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Upshur Schools receive $800,000 in grant funding

BUCKHANNON –Upshur County Schools received nearly $800,000 in grant funding this week to tackle two major projects — a roof replacement at Union Elementary School and a county-wide phone system upgrade to speed up emergency notification.

The School Building Authority of West Virginia awarded Upshur County Schools a $648,243 Major Improvement Project grant for Union Elementary. The school system will fund $50,000 towards the project.

At Tuesday’s Upshur County Board of Education meeting, facilities director Tim Derico said, “That roof is the age of the building which is 1988 and it has reached its life expectancy. We have patched and repatched and attempted to band-aid it through. Hopefully, in the near future that will not an issue any longer.”

Union Principal Michelle Fleming said in a press release, “The leadership team of Union Elementary School is very pleased to hear the great news of our roof replacement project. The new roof will ensure the safety and well-being of all students and staff of Union Elementary School. We truly appreciate and are thankful of all of those who helped make this possible. Union Elementary is an incredible school and we want to ensure that all aspects of our facilities ensure a safe, welcoming environment for all members of our learning community.”

Superintendent Dr. Sara Stankus said in a release, “Though Upshur County Schools maintains preventive care of their aging buildings as much as funds and staffing permit, the roof condition at our newest school, Union Elementary, built in 1988, reflects the need for new school buildings.”

Derico said he has not spoken with the architect about the timeline for the bid process or when the project would start but said winter could be a possibility.

“The Hodgesville roof project last winter was extremely successful considering the circumstances,” Derico said. “With the right contractor, it is feasible. The freezing and thawing of winter is not something we want to deal with, but at same time if it means we are going to have a better job at the end, we will keep band-aiding it as long as we have to. We want the best roof job possible.”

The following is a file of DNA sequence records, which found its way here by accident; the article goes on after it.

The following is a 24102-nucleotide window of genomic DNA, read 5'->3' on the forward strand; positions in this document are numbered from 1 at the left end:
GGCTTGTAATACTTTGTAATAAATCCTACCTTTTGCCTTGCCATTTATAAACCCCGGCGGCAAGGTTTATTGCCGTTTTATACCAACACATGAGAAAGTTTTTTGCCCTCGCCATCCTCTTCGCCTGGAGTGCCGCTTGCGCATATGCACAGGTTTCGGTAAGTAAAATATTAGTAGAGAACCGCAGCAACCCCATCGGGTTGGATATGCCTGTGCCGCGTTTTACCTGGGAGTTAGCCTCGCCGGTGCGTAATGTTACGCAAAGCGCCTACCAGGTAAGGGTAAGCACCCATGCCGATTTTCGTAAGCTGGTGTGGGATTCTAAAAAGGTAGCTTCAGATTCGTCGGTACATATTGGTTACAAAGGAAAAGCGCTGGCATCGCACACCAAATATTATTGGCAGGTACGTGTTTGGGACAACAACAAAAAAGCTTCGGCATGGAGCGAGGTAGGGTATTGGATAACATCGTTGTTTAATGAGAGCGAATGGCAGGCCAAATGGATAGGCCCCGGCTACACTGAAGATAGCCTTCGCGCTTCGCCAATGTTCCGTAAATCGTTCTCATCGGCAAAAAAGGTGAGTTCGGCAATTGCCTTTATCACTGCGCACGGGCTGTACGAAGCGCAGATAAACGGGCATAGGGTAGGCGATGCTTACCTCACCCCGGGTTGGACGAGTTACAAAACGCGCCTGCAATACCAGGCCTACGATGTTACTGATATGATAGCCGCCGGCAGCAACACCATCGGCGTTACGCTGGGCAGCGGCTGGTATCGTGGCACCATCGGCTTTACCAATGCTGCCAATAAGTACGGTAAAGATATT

Also this week, Upshur County Schools received $146,230 from the United States Department of Justice’s Office of Community Oriented Policing Services’ School Violence Prevention Program.

Dr. Jeff Harvey, director of school safety and emergency preparedness, said the grant will upgrade mass notification capabilities through the existing phone system.

The upgrade will mean that notification of an emergency system in the schools can reach everyone it needs to be at a much faster rate.

For example, if there were an active assailant in a school, those incidents are over in five to six minutes based on FBI data, according to Harvey.

“We went back through 12 years of drill reports and averaged it out,” he said. “We were taking a good portion of that time to just be able to issue the notification. What this will do is allow an all-call capability in every room of the building to be able to prompt an emergency response. We are taking something that takes too much time down to as soon as someone recognizes that there is a situation they will have the capability to notify everyone else in the building.

“That notification is not just internal to our building, but also to the emergency response agencies that will be coming to help out.”

Over the last couple years, Upshur County Schools has benefited from another Department of Justice grant to upgrade safety and preparedness.

“What we have tried to do is increase the ability to be able to surveil and investigate incidents through the cameras,” Harvey said. “We have been able to monitor and further control exterior access into our buildings through the door security. Both of those were joint projects with Lewis County. This one closes the loop on some of that if we do have a situation to be able to get that notification out safely.”

The timeline for implementing the upgrade has not been determined.

“I would imagine starting to convene planning committees to really take a look at this around the turn of the calendar year,” he said. “Like the other COPS funding we have gotten through the DOJ, I want to say it is a two-year grant. If we are able to get started on that around the turn of the calendar year, we can make a lot of the administrative decisions in the spring and be able to use a year and a half worth of grant time to actually implement the project.”

Harvey said this is a collaborative project that involves the Upshur County Commission, Upshur County Sheriff’s Department and others.

“We do this with the assistance of a lot of community agencies,” he said. “It’s not just the county commission, not just the sheriff’s departme3nts. All of those agencies community wise that serve on county wide committee, they are really the ones that say what they want to do and help us collect the data to make it happen.”

In a press release, Dr. Tammy Samples, president of the board of education, thanked Congressman Alex Mooney (R-W.Va.) for his continued support and assistance in securing this school safety grant.

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